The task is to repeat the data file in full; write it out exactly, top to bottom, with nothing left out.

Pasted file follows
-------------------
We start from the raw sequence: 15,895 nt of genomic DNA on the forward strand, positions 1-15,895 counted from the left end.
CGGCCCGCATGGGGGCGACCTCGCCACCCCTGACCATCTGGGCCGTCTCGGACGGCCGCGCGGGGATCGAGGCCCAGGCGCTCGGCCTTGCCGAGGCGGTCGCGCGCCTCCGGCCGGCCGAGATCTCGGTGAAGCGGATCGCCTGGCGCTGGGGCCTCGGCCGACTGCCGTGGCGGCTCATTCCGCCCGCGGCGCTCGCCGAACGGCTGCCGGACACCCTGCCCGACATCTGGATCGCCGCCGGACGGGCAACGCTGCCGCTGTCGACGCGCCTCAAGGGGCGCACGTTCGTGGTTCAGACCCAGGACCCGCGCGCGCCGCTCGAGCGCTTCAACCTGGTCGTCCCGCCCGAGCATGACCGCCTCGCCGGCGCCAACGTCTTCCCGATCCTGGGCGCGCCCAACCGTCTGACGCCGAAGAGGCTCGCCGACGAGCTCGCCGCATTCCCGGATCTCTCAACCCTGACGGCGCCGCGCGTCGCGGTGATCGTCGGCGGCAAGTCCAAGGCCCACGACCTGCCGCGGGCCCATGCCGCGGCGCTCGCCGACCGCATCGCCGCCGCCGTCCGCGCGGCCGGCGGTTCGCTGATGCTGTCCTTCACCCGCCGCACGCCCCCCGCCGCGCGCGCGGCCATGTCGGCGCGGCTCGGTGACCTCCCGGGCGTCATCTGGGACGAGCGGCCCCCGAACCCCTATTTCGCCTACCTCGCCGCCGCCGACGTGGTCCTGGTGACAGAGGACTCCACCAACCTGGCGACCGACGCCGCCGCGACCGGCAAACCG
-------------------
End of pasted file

We start from the raw sequence: 15,895 nt of genomic DNA on the forward strand, positions 1-15,895 counted from the left end.
CGGCCCGCATGGGGGCGACCTCGCCACCCCTGACCATCTGGGCCGTCTCGGACGGCCGCGCGGGGATCGAGGCCCAGGCGCTCGGCCTTGCCGAGGCGGTCGCGCGCCTCCGGCCGGCCGAGATCTCGGTGAAGCGGATCGCCTGGCGCTGGGGCCTCGGCCGACTGCCGTGGCGGCTCATTCCGCCCGCGGCGCTCGCCGAACGGCTGCCGGACACCCTGCCCGACATCTGGATCGCCGCCGGACGGGCAACGCTGCCGCTGTCGACGCGCCTCAAGGGGCGCACGTTCGTGGTTCAGACCCAGGACCCGCGCGCGCCGCTCGAGCGCTTCAACCTGGTCGTCCCGCCCGAGCATGACCGCCTCGCCGGCGCCAACGTCTTCCCGATCCTGGGCGCGCCCAACCGTCTGACGCCGAAGAGGCTCGCCGACGAGCTCGCCGCATTCCCGGATCTCTCAACCCTGACGGCGCCGCGCGTCGCGGTGATCGTCGGCGGCAAGTCCAAGGCCCACGACCTGCCGCGGGCCCATGCCGCGGCGCTCGCCGACCGCATCGCCGCCGCCGTCCGCGCGGCCGGCGGTTCGCTGATGCTGTCCTTCACCCGCCGCACGCCCCCCGCCGCGCGCGCGGCCATGTCGGCGCGGCTCGGTGACCTCCCGGGCGTCATCTGGGACGAGCGGCCCCCGAACCCCTATTTCGCCTACCTCGCCGCCGCCGACGTGGTCCTGGTGACAGAGGACTCCACCAACCTGGCGACCGACGCCGCCGCGACCGGCAAACCG